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Ben Stiller Combating Prostate Cancer from the Past 2 Years

by Dr. Trupti Shirole on  October 6, 2016 at 11:15 PM Celebrity Health News   - G J E 4
Ben Stiller, 50-year-old Emmy winner, revealed that he was diagnosed with prostate cancer two years ago at the age of 48 and has been battling the disease ever since.
 Ben Stiller Combating Prostate Cancer from the Past 2 Years
Ben Stiller Combating Prostate Cancer from the Past 2 Years
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Stiller opened up about the diagnosis for the first time during an interview on American radio talk show, 'The Howard Stern Show', explaining that he and his doctor were able to detect and treat the cancer, reports Us Weekly.

‘Ben Stiller revealed that he was diagnosed with prostate cancer two years ago at the age of 48 and has been battling the disease ever since.’
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"It came out of the blue for me. I had no idea," Stiller revealed, adding, "At first, I didn't know what was gonna happen. I was scared. It just stopped everything in your life because you can't plan for a movie because you don't know what's gonna happen."

The 'Zoolander' actor, however, seemed to be in great gratitude and appreciation for the timely PSA test that he felt saved him. "It's the second most deadly cancer, but it's about one of the most curable. I wanted to talk about it because of the [PSA] test. I feel like the test saved my life," the actor expressed.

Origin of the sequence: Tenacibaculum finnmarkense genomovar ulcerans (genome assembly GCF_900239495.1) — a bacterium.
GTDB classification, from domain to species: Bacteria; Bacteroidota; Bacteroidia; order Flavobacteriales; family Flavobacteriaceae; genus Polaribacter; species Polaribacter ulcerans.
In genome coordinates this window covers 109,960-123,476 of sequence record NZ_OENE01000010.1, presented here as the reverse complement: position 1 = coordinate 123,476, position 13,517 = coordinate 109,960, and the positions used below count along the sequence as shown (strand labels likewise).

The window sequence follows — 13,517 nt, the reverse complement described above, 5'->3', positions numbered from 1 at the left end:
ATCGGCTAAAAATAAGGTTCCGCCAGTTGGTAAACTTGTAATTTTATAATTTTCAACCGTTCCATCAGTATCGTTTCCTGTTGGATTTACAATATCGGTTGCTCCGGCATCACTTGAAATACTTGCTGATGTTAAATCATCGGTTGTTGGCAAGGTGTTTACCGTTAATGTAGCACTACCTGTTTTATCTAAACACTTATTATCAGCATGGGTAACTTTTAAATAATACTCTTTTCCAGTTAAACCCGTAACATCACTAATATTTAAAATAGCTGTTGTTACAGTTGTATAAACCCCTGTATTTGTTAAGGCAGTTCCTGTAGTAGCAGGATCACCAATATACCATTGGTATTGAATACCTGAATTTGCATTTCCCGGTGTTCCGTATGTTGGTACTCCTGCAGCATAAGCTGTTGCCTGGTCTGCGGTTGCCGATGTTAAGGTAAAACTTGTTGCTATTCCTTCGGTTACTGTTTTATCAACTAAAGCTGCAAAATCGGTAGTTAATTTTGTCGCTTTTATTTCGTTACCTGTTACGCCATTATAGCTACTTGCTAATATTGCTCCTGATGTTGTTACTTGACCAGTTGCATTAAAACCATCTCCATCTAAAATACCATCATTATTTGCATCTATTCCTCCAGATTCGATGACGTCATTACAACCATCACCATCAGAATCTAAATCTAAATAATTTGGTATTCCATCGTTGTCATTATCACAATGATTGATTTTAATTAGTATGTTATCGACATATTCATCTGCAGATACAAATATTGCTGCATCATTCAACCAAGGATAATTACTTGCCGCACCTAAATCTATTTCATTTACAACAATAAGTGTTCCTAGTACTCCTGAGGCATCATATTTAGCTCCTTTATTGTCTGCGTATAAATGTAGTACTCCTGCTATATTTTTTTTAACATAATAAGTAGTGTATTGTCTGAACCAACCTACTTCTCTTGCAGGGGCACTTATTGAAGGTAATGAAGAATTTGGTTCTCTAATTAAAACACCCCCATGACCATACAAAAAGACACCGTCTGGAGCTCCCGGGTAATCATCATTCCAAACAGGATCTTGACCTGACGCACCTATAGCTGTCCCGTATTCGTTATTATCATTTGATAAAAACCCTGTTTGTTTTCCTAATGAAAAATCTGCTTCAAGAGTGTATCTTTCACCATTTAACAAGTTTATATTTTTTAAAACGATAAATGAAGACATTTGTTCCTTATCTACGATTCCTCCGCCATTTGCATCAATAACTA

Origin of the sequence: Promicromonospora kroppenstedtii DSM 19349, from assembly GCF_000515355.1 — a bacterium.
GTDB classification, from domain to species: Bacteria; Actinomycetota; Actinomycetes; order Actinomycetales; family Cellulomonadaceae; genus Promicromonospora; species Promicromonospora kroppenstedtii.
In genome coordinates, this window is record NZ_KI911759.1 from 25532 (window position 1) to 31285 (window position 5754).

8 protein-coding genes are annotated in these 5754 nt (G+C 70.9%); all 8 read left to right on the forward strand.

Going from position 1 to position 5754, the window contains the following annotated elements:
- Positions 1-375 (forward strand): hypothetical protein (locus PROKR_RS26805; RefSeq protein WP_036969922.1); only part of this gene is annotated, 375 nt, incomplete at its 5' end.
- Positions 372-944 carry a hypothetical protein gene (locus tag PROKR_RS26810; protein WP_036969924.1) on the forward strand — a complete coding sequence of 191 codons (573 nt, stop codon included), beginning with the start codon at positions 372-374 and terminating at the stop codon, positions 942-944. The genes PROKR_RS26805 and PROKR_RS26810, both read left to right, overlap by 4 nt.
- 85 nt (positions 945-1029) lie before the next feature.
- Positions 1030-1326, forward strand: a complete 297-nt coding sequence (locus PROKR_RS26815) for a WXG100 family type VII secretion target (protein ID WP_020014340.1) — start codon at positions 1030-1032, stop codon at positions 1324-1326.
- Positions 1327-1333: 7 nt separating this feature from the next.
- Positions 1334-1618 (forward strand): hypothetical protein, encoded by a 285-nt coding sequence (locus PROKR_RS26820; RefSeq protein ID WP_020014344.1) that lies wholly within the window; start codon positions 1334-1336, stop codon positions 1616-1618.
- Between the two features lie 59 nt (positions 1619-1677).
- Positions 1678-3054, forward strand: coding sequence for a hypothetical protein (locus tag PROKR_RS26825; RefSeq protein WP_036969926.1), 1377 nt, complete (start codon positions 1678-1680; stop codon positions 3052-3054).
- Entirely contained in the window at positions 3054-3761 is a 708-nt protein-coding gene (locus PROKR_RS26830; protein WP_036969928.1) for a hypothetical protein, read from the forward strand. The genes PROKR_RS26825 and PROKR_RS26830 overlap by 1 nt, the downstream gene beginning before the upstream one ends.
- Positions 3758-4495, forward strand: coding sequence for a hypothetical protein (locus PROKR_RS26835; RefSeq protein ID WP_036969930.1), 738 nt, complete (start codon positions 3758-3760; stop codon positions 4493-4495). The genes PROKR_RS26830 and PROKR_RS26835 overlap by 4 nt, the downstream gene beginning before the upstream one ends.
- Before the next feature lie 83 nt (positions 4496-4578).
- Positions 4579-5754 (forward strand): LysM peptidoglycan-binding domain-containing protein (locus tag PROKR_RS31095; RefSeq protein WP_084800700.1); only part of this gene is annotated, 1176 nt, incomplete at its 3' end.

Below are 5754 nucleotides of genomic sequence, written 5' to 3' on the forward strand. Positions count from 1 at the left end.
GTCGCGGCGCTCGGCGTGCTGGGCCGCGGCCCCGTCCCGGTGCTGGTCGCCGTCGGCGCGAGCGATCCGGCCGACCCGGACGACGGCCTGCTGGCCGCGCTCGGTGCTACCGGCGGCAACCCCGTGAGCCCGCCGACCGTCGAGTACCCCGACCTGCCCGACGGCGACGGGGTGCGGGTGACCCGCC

The 'Night at the Museum' star is married to actress Christine Taylor and they have two children, 14-year-old daughter Ella and 11-year-old son Quinlin. Given all these, the 'Meet the Fockers' actor seems to have loyally remained grateful for the mere gift of life.

"Afterwards, it just gives you an appreciation for life," he said, "Every six months I'm taking my PSA test to make sure I'm clear."

In a new essay titled, 'The Prostate Cancer Test That Saved My Life,' Stiller is reported to have documented his journey and encouragement to all fellow victims of cancer. "This is a complicated issue, and an evolving one. But in this imperfect world, I believe the best way to determine a course of action for the most treatable, yet deadly cancer, is to detect it early," he wrote.

Source: ANI
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